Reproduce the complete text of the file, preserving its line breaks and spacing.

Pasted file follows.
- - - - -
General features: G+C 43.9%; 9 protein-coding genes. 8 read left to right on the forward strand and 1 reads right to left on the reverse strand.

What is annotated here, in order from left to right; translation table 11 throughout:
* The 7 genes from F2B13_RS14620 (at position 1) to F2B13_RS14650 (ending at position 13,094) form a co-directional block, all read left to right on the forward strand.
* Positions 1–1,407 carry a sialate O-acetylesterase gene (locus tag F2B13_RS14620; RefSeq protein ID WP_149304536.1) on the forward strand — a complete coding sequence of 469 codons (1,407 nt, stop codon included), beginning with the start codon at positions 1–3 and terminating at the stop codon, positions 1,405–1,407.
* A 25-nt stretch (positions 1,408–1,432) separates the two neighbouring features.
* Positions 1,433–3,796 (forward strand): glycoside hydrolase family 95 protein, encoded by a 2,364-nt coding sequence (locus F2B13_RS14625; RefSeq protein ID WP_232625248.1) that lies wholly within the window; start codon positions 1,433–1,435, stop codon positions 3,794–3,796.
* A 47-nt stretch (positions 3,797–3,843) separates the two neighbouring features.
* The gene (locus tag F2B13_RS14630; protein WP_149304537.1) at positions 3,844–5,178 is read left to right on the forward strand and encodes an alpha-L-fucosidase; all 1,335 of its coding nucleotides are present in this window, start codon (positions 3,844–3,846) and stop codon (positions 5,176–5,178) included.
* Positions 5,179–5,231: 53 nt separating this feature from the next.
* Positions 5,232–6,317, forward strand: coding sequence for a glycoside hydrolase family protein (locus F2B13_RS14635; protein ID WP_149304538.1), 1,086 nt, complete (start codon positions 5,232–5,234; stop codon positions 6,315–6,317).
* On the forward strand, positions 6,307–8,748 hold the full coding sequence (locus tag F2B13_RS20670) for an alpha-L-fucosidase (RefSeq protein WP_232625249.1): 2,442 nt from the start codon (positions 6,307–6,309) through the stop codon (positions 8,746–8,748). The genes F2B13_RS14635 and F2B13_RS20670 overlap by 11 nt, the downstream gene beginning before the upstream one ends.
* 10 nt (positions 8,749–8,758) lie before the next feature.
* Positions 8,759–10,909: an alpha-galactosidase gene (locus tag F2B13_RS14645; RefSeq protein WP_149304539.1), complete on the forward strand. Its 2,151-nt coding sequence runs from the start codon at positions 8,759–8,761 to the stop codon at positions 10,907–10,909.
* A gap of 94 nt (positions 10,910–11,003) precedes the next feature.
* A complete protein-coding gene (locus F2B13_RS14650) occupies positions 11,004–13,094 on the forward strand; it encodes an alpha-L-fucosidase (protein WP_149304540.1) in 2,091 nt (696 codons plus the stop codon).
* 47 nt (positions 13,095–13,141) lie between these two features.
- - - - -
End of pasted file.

General features: G+C 43.9%; 9 protein-coding genes. 8 read left to right on the forward strand and 1 reads right to left on the reverse strand.

What is annotated here, in order from left to right; translation table 11 throughout:
* The 7 genes from F2B13_RS14620 (at position 1) to F2B13_RS14650 (ending at position 13,094) form a co-directional block, all read left to right on the forward strand.
* Positions 1–1,407 carry a sialate O-acetylesterase gene (locus tag F2B13_RS14620; RefSeq protein ID WP_149304536.1) on the forward strand — a complete coding sequence of 469 codons (1,407 nt, stop codon included), beginning with the start codon at positions 1–3 and terminating at the stop codon, positions 1,405–1,407.
* A 25-nt stretch (positions 1,408–1,432) separates the two neighbouring features.
* Positions 1,433–3,796 (forward strand): glycoside hydrolase family 95 protein, encoded by a 2,364-nt coding sequence (locus F2B13_RS14625; RefSeq protein ID WP_232625248.1) that lies wholly within the window; start codon positions 1,433–1,435, stop codon positions 3,794–3,796.
* A 47-nt stretch (positions 3,797–3,843) separates the two neighbouring features.
* The gene (locus tag F2B13_RS14630; protein WP_149304537.1) at positions 3,844–5,178 is read left to right on the forward strand and encodes an alpha-L-fucosidase; all 1,335 of its coding nucleotides are present in this window, start codon (positions 3,844–3,846) and stop codon (positions 5,176–5,178) included.
* Positions 5,179–5,231: 53 nt separating this feature from the next.
* Positions 5,232–6,317, forward strand: coding sequence for a glycoside hydrolase family protein (locus F2B13_RS14635; protein ID WP_149304538.1), 1,086 nt, complete (start codon positions 5,232–5,234; stop codon positions 6,315–6,317).
* On the forward strand, positions 6,307–8,748 hold the full coding sequence (locus tag F2B13_RS20670) for an alpha-L-fucosidase (RefSeq protein WP_232625249.1): 2,442 nt from the start codon (positions 6,307–6,309) through the stop codon (positions 8,746–8,748). The genes F2B13_RS14635 and F2B13_RS20670 overlap by 11 nt, the downstream gene beginning before the upstream one ends.
* 10 nt (positions 8,749–8,758) lie before the next feature.
* Positions 8,759–10,909: an alpha-galactosidase gene (locus tag F2B13_RS14645; RefSeq protein WP_149304539.1), complete on the forward strand. Its 2,151-nt coding sequence runs from the start codon at positions 8,759–8,761 to the stop codon at positions 10,907–10,909.
* A gap of 94 nt (positions 10,910–11,003) precedes the next feature.
* A complete protein-coding gene (locus F2B13_RS14650) occupies positions 11,004–13,094 on the forward strand; it encodes an alpha-L-fucosidase (protein WP_149304540.1) in 2,091 nt (696 codons plus the stop codon).
* 47 nt (positions 13,095–13,141) lie between these two features.